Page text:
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Am J Pathol. 2009 Mar;174(3):854-68. doi: 10.2353/ajpath.2009.080523. Epub 2009 Jan 29.

HMGA2 maintains oncogenic RAS-induced epithelial-mesenchymal transition in human pancreatic cancer cells.

Author information

1
Department of Regeneration Medicine, Institute of Molecular Embryology and Genetics, Kumamoto University, 2-2-1 Honjo, Kumamoto 860-0811, Japan.

Abstract

Pancreatic cancer is a highly aggressive malignancy due to elevated mitotic activities and epithelial-mesenchymal transition (EMT). Oncogenic RAS and transforming growth factor-beta signaling are implicated in these malignant features. The mechanisms that underlie EMT need to be addressed since it promotes tissue invasion and metastasis. The high-mobility group A protein 2 (HMGA2) is a non-histone chromatin factor that is primarily expressed in undifferentiated tissues and tumors of mesenchymal origin. However, its role in EMT in pancreatic cancer is largely unknown. Here we report that HMGA2 is involved in EMT maintenance in human pancreatic cancer cells. Specific knockdown of HMGA2 inhibited cell proliferation, leading to an epithelial-state transition that restores cell-cell contact due to E-cadherin up-regulation. Consistently, an inverse correlation between HMGA2-positive cells and E-cadherin-positive cells was found in cancer tissues. Inhibition of the RAS/MEK pathway also induced an epithelial transition, together with HMGA2 down-regulation. Transcriptional repressors of the E-cadherin gene, such as SNAIL, decreased after HMGA2 knockdown since HMGA2 directly activated the SNAlL gene promoter. The decrease of SNAIL after RAS/MEK inhibition was suppressed by HMGA2 overexpression. Further, let-7 microRNA-mediated HMGA2 down-regulation had no effect on the prevention of the transformed phenotype in these cells. These data shed light on the importance of HMGA2 in reversibly maintaining EMT, suggesting that HMGA2 is a potential therapeutic target for the treatment of pancreatic cancer.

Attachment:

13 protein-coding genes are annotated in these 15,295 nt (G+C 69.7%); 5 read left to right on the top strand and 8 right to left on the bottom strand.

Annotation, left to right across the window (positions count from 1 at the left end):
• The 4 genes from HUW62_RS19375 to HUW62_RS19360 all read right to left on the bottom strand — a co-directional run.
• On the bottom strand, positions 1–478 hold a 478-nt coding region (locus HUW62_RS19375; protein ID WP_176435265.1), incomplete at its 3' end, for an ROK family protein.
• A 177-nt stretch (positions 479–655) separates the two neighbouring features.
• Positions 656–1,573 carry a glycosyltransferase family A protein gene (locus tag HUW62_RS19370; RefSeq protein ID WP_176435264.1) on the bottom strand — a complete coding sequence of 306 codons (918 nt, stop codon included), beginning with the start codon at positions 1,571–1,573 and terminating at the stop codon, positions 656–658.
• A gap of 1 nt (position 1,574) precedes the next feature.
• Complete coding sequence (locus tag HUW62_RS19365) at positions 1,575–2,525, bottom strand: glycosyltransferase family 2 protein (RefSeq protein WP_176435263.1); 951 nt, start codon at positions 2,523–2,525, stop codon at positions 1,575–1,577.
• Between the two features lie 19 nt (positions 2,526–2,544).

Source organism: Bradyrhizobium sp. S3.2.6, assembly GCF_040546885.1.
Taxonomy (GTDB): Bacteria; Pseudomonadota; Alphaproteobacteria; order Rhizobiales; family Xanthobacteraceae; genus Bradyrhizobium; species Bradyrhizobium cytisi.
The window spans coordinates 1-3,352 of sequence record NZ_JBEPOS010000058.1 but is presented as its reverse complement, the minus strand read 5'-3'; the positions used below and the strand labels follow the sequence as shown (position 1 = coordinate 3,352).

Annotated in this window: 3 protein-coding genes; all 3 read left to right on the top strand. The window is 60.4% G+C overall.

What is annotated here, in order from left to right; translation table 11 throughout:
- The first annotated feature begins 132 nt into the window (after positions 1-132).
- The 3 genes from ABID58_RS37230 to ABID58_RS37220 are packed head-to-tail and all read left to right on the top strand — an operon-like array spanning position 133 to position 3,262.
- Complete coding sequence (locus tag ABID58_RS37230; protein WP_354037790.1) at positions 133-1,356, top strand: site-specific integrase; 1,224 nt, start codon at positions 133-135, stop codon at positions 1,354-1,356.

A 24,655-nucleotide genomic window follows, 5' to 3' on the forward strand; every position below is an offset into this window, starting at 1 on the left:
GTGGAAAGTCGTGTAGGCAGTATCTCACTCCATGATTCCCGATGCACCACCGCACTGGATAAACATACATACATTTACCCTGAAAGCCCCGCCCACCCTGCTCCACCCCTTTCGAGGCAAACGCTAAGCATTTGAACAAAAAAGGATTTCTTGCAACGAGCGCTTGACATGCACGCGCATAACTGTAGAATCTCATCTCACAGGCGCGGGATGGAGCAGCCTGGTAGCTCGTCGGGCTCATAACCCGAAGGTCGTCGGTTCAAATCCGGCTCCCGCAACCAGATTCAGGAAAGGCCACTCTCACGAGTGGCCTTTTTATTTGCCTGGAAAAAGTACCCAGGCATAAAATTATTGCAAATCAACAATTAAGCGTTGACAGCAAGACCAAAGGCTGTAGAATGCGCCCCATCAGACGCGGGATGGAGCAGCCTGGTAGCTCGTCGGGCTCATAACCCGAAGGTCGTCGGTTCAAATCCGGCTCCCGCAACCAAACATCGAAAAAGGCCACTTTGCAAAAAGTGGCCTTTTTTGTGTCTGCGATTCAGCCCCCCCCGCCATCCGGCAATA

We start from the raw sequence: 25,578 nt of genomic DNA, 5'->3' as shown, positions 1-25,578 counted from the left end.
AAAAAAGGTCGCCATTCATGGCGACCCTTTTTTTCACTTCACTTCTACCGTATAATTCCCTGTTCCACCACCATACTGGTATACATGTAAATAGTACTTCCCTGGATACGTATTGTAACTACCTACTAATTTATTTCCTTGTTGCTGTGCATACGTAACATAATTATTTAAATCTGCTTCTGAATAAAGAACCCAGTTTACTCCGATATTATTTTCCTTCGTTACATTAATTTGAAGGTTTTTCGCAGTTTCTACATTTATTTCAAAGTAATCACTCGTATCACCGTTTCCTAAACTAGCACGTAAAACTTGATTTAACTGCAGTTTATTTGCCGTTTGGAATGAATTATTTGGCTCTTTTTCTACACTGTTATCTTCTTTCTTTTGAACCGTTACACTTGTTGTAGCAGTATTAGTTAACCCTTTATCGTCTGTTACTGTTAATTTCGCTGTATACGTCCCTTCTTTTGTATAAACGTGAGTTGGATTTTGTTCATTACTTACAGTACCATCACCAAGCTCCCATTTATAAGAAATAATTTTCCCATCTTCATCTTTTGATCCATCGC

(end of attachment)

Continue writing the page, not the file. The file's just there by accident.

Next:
PMID:
19179606
PMCID:
PMC2665746
DOI:
10.2353/ajpath.2009.080523
[Indexed for MEDLINE]
Free PMC Article

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